REMARKS      The nineteen sulphur springs are recommended for

  the treatment of rheumatism, gout, and lung ailments.  The

  water contains sodium, calcium chloride and sulphate.

 

 

NAME         Rheinfelden

TYPE         curative springs

REGION       Aargau - on the Rhine

REMARKS      The water from two springs have a high

  concentration of salt and are recommended for the treatment

  of rheumatism, gynaecological troubles, heart, circulation

  and metabolism.

 

 

NAME         Zurzach

TYPE         hot springs

REGION       Aargau - on the Rhine

REMARKS      The waters, which have sodium sulphate,

  chloride, hydrogen carbonate, are recommended for the

  treatment of rheumatism, heart, circulation and metabolism.

 

 

NAME         Beatusholen

TYPE         caves

REGION       Berne - west of Interlaken

REMARKS      A visit to the caves allows a view of an

  underground river.

 

 

NAME         Bad / Bogn

TYPE         curative spring

REGION       Grisons - on the Rhine

REMARKS      The alkaline springs contain iron.

 

 

NAME         Bad Scuol

TYPE         curative springs

REGION       Grisons

REMARKS      The water has a heavy concentration of carbonic

  acid and is recommended for treating disorders of the

  liver, stomach, bile ducts, intestine, gallbladder and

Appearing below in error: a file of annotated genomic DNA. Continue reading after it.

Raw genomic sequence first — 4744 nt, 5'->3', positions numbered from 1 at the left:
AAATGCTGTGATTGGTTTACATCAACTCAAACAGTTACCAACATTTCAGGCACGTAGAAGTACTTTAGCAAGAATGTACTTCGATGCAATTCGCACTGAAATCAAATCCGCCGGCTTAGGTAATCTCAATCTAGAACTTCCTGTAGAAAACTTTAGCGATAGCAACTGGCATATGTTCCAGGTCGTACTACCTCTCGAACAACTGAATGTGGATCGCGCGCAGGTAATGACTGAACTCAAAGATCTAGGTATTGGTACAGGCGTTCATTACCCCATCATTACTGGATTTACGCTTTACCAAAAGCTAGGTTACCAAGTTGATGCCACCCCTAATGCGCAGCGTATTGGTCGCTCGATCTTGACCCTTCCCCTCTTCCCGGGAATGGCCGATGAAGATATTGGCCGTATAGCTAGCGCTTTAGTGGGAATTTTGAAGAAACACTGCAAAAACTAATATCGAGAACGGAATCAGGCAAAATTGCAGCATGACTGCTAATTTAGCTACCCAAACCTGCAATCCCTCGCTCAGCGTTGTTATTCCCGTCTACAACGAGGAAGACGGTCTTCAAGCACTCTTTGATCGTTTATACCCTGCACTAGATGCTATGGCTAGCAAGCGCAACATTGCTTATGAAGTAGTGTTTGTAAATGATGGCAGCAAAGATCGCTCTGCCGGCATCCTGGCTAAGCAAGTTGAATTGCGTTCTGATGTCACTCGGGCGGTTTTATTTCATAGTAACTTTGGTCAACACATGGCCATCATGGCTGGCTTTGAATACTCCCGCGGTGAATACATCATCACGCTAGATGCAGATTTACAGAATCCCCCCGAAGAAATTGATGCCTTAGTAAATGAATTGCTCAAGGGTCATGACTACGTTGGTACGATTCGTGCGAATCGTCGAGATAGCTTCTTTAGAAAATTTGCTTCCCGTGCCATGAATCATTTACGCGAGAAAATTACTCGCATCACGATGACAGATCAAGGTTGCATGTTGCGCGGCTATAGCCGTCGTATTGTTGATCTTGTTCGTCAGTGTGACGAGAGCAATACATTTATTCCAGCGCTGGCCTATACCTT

urinary tract.

 

 

NAME         Bad Tarasp

TYPE         hot springs

REGION       Grisons - just SW of Scuol

REMARKS      This hot spring is high in iron and sodium

  sulphate and is recommended for disorders of the liver,

  stomach, bile ducts, intestine, gall bladder and urinary

  tract.

 

 

NAME         Bad Val Sinestra

TYPE         hot springs

REGION       Grisons - Val Sinestra

REMARKS      These iron-rich hot springs are in a beautiful

  setting.

 

 

NAME         Bad Vals

TYPE         hot springs

REGION       Grisons - near Surcasti

REMARKS      The water is recommended for rheumatism and

  improving metabolism and circulation because it contains

  hydrogen and calcium sulphate.

 

 

NAME         Cuoira / Coire / Cuera / Chur

TYPE         settlement

REGION       Grisons

REMARKS      This is the site of an ancient Celtic settlement

  on the Plessur River close to its confluence with the

  Rhine.  The name derives from the Celtic word Kora or Koria

  (tribe or clan).  The area is a fertile valley with a mild

  winter and contains some of the major mountain passes.  The

  site has been occupied since BC 3000.

 

 

NAME         Rothenbrunnen

TYPE         curative spring

REGION       Grisons - on the Rhine

REMARKS      The waters contain iron and iodine, and are

  bottled for distribution.

 

 

NAME         San Bernardino Pass

TYPE         pass

REGION       Grisons

REMARKS      This pass with an altitude of about 6700 feet

  (2000 m) was well-known to the Celts.

 

 

NAME         St Moritz Bad

TYPE         curative springs

REGION       Grisons - on St Moritzer See